by Jenna Mc
Yesterday Google made headlines by announcing it is to buy Motorola Mobility for £7.7bn. By purchasing the mobile hardware manufacturer, Google hopes to “supercharge the Android ecosystem”.
Google has assured smartphone makers that this acquisition will not change it’s commitment to running Android as an open platform. The internet search giant has pledged to run Motorola as a separate unit in the deal, which should be completed by the end of this year.
Google’s chief executive, Larry Page said “Motorola Mobility’s total commitment to Android has created a natural fit for our two companies.
The deal represents a strategic move for Google with web usage increasingly shifting to mobile devices. Some commentators have questioned why Google chose Motorola. In comparison to competitors like HTC and Samsung which have been doing well in recent months, Motorola Mobility was perceived to be struggling.
However Motorola has a history of over 80 years of innovation in communications technology and products, and in the development of intellectual property. This is speculated to be the main reason for the takeover. As the primary developer of the Android software for smartphones, Google is open to being sued by rivals who own related patents. But after the purchase of Motorola Mobility, Google will acquire 17000 patents. This will give smartphone makers who license Android software more protection against future patent lawsuits. Motorola’s status as one of the earliest companies to develop mobile phones and one of the leading mobile companies for the past few decades means it has a wealth of wireless technology patents.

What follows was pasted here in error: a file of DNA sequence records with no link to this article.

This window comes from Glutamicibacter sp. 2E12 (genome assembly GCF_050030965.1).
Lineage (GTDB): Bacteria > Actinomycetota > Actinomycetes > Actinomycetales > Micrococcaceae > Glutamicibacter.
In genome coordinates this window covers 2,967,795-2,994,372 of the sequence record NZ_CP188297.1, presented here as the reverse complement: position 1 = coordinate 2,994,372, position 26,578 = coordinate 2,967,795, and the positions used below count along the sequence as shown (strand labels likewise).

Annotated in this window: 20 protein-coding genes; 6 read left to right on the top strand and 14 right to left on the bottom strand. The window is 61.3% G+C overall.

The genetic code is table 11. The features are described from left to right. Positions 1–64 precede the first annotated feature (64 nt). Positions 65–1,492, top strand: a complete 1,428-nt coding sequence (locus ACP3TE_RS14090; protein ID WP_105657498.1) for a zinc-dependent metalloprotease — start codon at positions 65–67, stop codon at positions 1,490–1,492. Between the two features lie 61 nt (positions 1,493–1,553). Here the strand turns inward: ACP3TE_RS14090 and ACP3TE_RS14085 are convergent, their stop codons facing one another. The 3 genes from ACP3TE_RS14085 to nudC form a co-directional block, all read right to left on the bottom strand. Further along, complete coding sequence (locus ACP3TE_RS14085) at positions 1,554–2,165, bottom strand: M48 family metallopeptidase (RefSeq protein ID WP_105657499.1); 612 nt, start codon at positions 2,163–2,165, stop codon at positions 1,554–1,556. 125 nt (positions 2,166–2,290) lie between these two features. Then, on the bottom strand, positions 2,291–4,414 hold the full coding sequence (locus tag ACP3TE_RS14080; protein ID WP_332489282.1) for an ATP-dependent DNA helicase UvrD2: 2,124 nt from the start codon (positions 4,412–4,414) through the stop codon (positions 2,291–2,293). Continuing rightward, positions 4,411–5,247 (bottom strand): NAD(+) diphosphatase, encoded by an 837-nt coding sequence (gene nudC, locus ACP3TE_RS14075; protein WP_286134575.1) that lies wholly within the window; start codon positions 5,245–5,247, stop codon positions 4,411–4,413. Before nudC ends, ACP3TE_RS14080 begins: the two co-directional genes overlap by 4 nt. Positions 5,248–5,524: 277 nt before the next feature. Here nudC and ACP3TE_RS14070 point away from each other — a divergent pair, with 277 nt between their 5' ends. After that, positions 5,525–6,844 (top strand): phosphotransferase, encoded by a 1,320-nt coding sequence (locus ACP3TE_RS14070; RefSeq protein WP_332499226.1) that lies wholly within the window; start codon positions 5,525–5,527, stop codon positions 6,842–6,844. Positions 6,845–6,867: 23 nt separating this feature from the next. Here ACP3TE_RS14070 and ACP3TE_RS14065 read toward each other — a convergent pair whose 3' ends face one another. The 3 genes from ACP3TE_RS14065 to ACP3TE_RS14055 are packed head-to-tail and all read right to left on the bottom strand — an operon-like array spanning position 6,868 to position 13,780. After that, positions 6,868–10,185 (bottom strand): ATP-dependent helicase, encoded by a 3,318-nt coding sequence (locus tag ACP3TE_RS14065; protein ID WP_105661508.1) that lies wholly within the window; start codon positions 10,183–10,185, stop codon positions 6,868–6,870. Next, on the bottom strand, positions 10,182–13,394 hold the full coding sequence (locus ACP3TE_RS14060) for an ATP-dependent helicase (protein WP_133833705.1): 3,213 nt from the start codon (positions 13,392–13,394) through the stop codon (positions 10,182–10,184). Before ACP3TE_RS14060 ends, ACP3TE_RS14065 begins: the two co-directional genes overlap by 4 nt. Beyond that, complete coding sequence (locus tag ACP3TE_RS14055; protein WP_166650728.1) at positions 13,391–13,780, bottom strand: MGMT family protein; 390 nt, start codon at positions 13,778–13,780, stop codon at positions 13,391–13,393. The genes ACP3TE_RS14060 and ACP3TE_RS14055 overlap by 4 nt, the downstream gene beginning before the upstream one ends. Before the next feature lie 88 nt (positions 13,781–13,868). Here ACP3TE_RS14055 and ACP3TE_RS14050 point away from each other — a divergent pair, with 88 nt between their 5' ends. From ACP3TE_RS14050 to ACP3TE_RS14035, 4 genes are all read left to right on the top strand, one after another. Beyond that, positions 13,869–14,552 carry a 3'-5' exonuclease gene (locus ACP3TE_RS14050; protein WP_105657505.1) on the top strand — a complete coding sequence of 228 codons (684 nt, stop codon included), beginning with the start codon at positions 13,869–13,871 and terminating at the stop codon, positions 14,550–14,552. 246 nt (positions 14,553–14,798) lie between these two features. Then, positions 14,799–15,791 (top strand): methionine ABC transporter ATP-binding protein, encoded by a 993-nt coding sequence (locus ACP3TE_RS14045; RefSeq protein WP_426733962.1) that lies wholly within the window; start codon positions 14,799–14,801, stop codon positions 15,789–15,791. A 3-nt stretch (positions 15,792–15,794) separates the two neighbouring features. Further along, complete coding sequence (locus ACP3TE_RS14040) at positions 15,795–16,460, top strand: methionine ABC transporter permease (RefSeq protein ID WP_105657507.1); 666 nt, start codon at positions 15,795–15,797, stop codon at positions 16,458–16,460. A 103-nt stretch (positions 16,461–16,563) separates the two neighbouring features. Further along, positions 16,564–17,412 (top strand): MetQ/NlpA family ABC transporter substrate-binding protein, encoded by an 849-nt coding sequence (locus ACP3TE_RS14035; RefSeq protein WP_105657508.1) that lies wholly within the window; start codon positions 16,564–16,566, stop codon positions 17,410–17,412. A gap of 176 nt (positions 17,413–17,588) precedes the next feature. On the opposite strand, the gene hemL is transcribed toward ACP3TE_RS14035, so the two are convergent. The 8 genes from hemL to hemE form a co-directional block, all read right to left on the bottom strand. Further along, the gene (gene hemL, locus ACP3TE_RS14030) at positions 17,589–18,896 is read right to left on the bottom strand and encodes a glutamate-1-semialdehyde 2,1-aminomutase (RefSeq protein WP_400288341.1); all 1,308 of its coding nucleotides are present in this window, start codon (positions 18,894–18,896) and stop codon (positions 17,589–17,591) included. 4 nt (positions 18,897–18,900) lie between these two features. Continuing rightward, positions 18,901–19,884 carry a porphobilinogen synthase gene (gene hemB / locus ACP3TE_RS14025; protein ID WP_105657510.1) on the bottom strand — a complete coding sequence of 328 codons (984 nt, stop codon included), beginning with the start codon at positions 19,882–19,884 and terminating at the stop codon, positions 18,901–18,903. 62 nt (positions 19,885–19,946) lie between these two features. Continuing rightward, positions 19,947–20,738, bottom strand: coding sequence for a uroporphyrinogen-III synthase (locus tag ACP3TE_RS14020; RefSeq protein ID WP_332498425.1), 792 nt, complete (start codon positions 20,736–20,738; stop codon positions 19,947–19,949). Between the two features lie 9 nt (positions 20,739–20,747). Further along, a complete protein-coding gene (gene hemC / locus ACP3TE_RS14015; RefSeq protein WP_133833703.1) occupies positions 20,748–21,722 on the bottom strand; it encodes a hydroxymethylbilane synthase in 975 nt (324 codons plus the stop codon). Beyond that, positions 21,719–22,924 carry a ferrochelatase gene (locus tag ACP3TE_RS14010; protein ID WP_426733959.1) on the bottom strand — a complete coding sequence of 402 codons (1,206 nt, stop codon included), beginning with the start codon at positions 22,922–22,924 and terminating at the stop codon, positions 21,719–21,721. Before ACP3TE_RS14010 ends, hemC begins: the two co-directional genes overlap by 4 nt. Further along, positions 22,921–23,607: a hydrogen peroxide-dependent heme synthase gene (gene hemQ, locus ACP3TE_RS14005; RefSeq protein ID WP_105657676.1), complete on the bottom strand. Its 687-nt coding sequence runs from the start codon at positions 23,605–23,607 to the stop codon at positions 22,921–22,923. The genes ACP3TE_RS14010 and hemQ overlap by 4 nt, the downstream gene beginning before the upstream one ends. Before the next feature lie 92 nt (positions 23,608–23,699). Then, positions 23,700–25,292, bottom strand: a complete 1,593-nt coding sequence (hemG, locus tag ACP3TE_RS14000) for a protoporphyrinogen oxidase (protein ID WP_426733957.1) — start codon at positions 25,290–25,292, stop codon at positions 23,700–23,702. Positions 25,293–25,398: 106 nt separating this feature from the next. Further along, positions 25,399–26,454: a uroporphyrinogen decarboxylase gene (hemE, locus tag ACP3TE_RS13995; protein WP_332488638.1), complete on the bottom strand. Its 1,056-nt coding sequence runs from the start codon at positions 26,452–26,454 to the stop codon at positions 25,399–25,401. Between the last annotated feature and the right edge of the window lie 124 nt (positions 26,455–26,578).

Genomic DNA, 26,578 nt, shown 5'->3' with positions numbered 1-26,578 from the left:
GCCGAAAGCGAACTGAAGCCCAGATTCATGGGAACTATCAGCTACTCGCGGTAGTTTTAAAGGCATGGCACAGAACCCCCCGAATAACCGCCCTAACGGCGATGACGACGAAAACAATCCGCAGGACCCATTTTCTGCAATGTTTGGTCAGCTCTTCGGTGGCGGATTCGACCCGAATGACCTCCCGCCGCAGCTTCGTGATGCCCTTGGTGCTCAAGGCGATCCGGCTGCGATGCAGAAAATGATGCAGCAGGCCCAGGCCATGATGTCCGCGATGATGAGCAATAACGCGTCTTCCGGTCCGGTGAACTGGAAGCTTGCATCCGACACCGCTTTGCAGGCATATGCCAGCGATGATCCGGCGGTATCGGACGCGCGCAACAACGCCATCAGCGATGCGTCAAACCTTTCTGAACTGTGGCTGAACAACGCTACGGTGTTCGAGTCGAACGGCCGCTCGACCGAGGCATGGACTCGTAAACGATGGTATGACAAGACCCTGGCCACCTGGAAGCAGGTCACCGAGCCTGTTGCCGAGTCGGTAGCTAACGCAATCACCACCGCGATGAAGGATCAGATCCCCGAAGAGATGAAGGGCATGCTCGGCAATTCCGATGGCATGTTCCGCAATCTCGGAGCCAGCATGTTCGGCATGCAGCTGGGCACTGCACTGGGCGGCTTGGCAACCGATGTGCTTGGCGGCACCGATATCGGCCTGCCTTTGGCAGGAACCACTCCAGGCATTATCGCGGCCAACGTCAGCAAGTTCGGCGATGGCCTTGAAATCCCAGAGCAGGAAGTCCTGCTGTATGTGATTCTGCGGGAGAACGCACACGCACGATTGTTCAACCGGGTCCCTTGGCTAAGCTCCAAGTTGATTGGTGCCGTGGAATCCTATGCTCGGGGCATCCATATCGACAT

Google commented on its blog: “Our acquisition of Motorola will increase competition by strengthening Google’s patent portfolio, which will enable us to better protect Android from anti-competitive threats from Microsoft, Apple and other companies”.
The takeover has been seen as good news with many experts looking forward to the innovation, increased choice and better user experiences that the takeover will encourage in the smartphone market. This excitement has been reflected in the stock markets with shares in Samsung rising more than 4%, while HTC shares were 2% higher today. Shares in Motorola soared about 56% to $38.22 (just below Google’s offer price of $40 a share). Shares in Asian makers of Android mobile phones have also risen.
Speculation that the Finnish mobile phone company, Nokia, could become a bid target itself (with Microsoft a likely suitor) resulted in Nokia shares listed in New York jumping 17% by the end of the trading day on news of the deal.
Do you think this takeover will lead to innovations in the smartphone market? Leave a comment below.